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Int. J. Environ. Res. Public Health 2015, 12(8), 9952-9966; doi:10.3390/ijerph120809952

The Association between Noise, Cortisol and Heart Rate in a Small-Scale Gold Mining Community—A Pilot Study

1
Department of Environmental Health Sciences, University of Michigan School of Public Health, Ann Arbor, MI 48109, USA
2
Risk Science Center, University of Michigan School of Public Health, Ann Arbor, MI 48109, USA
*
Author to whom correspondence should be addressed.
Academic Editors: Nil Basu, Susan Keane and Paleah Black Moher
Received: 19 May 2015 / Revised: 11 August 2015 / Accepted: 18 August 2015 / Published: 21 August 2015
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Abstract

We performed a cross-sectional pilot study on salivary cortisol, heart rate, and personal noise exposures in a small-scale gold mining village in northeastern Ghana in 2013. Cortisol level changes between morning and evening among participants showed a relatively low decline in cortisol through the day (−1.44 ± 4.27 nmol/L, n = 18), a pattern consistent with chronic stress. A multiple linear regression, adjusting for age, sex, smoking status, and time between samples indicated a significant increase of 0.25 nmol/L cortisol from afternoon to evening per 1 dBA increase in equivalent continuous noise exposure (Leq) over that period (95% CI: 0.08–0.42, Adj R2 = 0.502, n = 17). A mixed effect linear regression model adjusting for age and sex indicated a significant increase of 0.29 heart beats per minute (BPM) for every 1 dB increase in Leq. Using standard deviations (SDs) as measures of variation, and adjusting for age and sex over the sampling period, we found that a 1 dBA increase in noise variation over time (Leq SD) was associated with a 0.5 BPM increase in heart rate SD (95% CI: 0.04–−0.9, Adj. R2 = 0.229, n = 16). Noise levels were consistently high, with 24-hour average Leq exposures ranging from 56.9 to 92.0 dBA, with a mean daily Leq of 82.2 ± 7.3 dBA (mean monitoring duration 22.1 ± 1.9 hours, n = 22). Ninety-five percent of participants had 24-hour average Leq noise levels over the 70 dBA World health Organization (WHO) guideline level for prevention of hearing loss. These findings suggest that small-scale mining communities may face multiple, potentially additive health risks that are not yet well documented, including hearing loss and cardiovascular effects of stress and noise. View Full-Text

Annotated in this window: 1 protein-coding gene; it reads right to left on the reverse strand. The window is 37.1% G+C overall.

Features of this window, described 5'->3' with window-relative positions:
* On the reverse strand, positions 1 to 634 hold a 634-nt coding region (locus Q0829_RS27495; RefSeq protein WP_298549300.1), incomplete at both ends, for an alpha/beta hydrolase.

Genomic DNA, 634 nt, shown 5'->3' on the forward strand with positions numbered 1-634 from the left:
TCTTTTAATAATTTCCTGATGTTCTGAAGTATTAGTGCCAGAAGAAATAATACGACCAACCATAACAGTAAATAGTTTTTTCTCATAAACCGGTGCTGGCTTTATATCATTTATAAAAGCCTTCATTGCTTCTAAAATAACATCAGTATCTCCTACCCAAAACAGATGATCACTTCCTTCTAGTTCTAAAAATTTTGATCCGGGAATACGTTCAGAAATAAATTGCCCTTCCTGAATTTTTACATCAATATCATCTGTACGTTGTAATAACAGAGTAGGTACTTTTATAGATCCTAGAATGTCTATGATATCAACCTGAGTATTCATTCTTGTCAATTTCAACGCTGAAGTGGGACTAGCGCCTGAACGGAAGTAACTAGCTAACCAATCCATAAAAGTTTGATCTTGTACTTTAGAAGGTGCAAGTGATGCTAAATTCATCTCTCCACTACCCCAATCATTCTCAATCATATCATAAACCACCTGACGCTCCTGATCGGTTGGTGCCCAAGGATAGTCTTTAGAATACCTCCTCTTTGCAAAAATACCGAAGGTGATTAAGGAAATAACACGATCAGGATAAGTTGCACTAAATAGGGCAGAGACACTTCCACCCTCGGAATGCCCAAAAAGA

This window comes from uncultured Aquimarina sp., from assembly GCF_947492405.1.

Keywords: small-scale gold mining; ASGM; dietary diversity; salivary cortisol; stress; heart rate; noise exposure; Ghana; health determinants small-scale gold mining; ASGM; dietary diversity; salivary cortisol; stress; heart rate; noise exposure; Ghana; health determinants
This is an open access article distributed under the Creative Commons Attribution License which permits unrestricted use, distribution, and reproduction in any medium, provided the original work is properly cited. (CC BY 4.0).

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MDPI and ACS Style

Green, A.; Jones, A.D.; Sun, K.; Neitzel, R.L. The Association between Noise, Cortisol and Heart Rate in a Small-Scale Gold Mining Community—A Pilot Study. Int. J. Environ. Res. Public Health 2015, 12, 9952-9966.

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